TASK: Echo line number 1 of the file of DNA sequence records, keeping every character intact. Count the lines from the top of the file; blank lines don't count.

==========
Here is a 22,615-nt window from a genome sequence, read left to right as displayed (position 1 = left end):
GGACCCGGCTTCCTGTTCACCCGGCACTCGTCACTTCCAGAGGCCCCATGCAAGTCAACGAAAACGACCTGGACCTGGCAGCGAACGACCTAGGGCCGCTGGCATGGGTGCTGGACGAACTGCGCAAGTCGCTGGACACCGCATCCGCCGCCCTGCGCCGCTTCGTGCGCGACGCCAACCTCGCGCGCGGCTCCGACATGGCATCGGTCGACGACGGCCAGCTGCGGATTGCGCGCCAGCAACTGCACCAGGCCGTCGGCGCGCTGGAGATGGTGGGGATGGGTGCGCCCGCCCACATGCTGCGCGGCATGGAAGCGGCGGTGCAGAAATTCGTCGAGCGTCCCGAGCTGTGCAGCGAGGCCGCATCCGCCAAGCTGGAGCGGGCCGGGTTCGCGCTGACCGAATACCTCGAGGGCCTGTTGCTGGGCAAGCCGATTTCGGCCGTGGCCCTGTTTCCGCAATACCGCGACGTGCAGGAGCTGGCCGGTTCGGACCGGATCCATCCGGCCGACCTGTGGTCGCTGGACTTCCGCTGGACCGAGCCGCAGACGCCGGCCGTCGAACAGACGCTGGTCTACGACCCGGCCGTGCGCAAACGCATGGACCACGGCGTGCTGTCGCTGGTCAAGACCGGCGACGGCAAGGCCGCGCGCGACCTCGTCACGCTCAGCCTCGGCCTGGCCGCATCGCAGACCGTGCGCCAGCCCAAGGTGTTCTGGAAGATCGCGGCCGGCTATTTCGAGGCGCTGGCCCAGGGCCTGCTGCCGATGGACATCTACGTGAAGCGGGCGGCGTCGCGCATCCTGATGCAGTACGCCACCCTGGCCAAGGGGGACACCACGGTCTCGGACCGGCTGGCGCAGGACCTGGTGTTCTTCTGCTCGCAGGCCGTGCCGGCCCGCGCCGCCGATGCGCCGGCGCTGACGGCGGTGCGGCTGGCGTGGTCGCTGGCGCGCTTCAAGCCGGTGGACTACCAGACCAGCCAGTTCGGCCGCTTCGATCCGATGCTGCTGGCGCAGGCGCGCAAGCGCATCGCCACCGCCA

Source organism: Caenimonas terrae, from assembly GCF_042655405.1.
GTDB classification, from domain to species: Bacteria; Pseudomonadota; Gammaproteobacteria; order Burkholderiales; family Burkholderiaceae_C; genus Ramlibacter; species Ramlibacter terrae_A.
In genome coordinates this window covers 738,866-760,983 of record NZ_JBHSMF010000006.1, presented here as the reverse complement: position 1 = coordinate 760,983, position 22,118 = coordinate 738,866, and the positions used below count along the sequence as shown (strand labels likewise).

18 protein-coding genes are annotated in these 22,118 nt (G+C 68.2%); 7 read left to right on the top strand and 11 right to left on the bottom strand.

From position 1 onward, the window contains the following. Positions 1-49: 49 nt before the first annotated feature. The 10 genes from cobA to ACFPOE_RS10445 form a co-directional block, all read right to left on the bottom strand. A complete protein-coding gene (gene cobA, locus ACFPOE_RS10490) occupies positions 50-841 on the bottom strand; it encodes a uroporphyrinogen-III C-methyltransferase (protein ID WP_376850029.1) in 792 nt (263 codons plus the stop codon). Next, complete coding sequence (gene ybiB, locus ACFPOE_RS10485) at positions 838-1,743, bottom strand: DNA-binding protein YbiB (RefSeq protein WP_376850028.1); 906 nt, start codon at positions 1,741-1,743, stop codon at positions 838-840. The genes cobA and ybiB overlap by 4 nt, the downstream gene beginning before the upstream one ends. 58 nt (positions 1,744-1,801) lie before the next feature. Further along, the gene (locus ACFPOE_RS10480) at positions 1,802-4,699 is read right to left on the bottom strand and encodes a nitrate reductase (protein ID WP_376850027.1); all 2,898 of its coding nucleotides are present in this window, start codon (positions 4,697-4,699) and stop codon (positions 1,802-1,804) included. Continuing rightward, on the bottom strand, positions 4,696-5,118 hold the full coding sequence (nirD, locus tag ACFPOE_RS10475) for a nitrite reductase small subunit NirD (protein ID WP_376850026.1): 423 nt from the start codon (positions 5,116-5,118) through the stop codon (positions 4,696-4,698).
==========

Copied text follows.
Here is a 22,615-nt window from a genome sequence, read left to right as displayed (position 1 = left end):